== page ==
But igneous rocks, and lava-streams ancient or recent, and craters extinct or still burning, are not the only phenomena resulting from the energy of subterranean forces. The mountain chains and towering landmarks that now stand so steadfast in their “ sublime repose,” are the more stupendous monuments of volcanic forces, but of forces which Nature no longer employs on the same gigantic scale. To their action, however, although in a greatly modified form, we must attribute that gradual upheaval of some coasts and gradual depression of other coasts, which we may at this day witness on many parts of the Mediterranean shores.
In many places on the western coast of Italy the sea has steadily advanced
upon the land, and some tracts have been submerged even within historic times. Thus, Astura, an island about six miles from Antium, well known to the reader as the favourite retreat of Cicero, and the place where he appears to have erected a memorial-temple for his daughter, Tullia, is partly submerged,
and all traces of his villa and temple have been swallowed by the sea. The coast of the bay of Baiæ, on the northern shore of the gulf of Naples, has undergone great changes since the time when its baths and villas were resorted to by the Romans. Their ruins may now be seen many feet below the surface of the pellucid sea, just as the ruins of Greek towns are seen on the submerged eastern coast of Candia. Neptune has taken into his embraces the temple which the Romans dedicated in his honour, and the adjacent Temple of the Nymphs besides. And the ruins of the once-stately Temple of Jupiter Serapis, near Puzzuoli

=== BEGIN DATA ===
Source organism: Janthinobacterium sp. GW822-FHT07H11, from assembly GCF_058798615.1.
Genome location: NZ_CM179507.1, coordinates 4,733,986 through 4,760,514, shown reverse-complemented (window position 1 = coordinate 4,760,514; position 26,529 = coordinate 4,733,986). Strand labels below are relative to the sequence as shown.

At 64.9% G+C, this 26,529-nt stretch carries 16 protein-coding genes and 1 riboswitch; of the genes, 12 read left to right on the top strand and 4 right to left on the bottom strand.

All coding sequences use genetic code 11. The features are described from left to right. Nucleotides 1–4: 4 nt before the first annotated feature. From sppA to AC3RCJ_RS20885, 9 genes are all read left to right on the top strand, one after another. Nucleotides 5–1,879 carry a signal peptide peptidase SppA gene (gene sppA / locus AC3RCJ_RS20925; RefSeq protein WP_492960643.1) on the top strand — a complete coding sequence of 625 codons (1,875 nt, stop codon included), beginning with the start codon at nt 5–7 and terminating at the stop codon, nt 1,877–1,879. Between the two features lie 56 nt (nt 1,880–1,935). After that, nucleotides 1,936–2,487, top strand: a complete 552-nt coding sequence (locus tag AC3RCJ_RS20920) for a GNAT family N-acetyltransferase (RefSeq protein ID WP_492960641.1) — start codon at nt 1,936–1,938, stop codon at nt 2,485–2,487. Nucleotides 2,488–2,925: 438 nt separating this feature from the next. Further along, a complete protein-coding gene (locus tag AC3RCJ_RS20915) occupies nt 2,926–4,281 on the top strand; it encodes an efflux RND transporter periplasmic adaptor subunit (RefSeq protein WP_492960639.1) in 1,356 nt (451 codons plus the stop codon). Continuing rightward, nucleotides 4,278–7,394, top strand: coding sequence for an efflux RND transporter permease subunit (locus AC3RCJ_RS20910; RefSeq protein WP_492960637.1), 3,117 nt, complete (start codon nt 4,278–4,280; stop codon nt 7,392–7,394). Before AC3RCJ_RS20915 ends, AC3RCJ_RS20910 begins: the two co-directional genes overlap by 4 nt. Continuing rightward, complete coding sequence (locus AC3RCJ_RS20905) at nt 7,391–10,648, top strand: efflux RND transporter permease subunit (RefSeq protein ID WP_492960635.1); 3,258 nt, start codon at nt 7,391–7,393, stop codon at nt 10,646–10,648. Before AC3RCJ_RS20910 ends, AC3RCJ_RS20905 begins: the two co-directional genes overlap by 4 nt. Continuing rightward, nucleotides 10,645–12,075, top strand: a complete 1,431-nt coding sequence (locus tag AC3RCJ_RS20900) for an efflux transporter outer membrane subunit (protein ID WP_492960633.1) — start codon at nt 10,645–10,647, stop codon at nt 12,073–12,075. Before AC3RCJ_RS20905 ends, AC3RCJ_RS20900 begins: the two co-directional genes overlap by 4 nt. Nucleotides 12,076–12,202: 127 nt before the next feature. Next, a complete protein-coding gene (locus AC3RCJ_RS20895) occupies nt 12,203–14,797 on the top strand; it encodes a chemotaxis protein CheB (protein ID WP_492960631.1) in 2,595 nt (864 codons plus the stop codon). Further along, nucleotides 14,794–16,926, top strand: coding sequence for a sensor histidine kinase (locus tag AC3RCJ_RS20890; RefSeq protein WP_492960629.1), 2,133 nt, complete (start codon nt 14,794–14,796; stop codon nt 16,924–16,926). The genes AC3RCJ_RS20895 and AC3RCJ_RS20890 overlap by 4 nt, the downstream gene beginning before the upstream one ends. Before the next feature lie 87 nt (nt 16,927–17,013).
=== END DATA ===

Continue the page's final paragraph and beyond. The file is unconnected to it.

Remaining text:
, afford a celebrated example of oscillations in this tract of land. It is supposed that the temple must have actually sunk, and long remained below the level of the Mediterranean at some unknown period; and, as it afterwards rose again, and has again become depressed, it is continually a matter of interest to learn what may be its actual state, and to speculate on what may next happen to it. When, in the year 1750, its columns and basement-walls, then standing twelve feet above the sealevel, were excavated from the mixed deposit which covered them, the three erect marble columns then and now standing, were found to have been perforated by a marine shell-fish, whose habit it is to make its cell in calcareous rock, and it was evident that the sea had once covered the ruins to the depth of fifteen feet. The architecture of the temple appears to assign it to the time of the Emperor Augustus. In 1814, the pavement was dry, but was only a little above the sea-level. In 1822 it was covered with salt-water to the depth of two inches; and twenty-three years later, the water sometimes stood two feet above its floor, having gained at the rate of three-quarters of an inch yearly. From observations made in 1852, it was inferred that the subsidence of the land had ceased. But all that part of the coast appears to be in a state of instability. At Caligula's bridge the land must have risen, for there are indications in the piers that the water formerly stood four feet higher than its present level; and elsewhere in the vicinity are ancient beaches, from
* The reader need not be reminded of that wondrous island which arose in the year 1831 in the midst of the sea, between Sicily and Pantellaria, and threw from its crater columns of burning cinders and lava, amid flames and fumes of sulphur, and which soon afterwards sank again beneath the waves.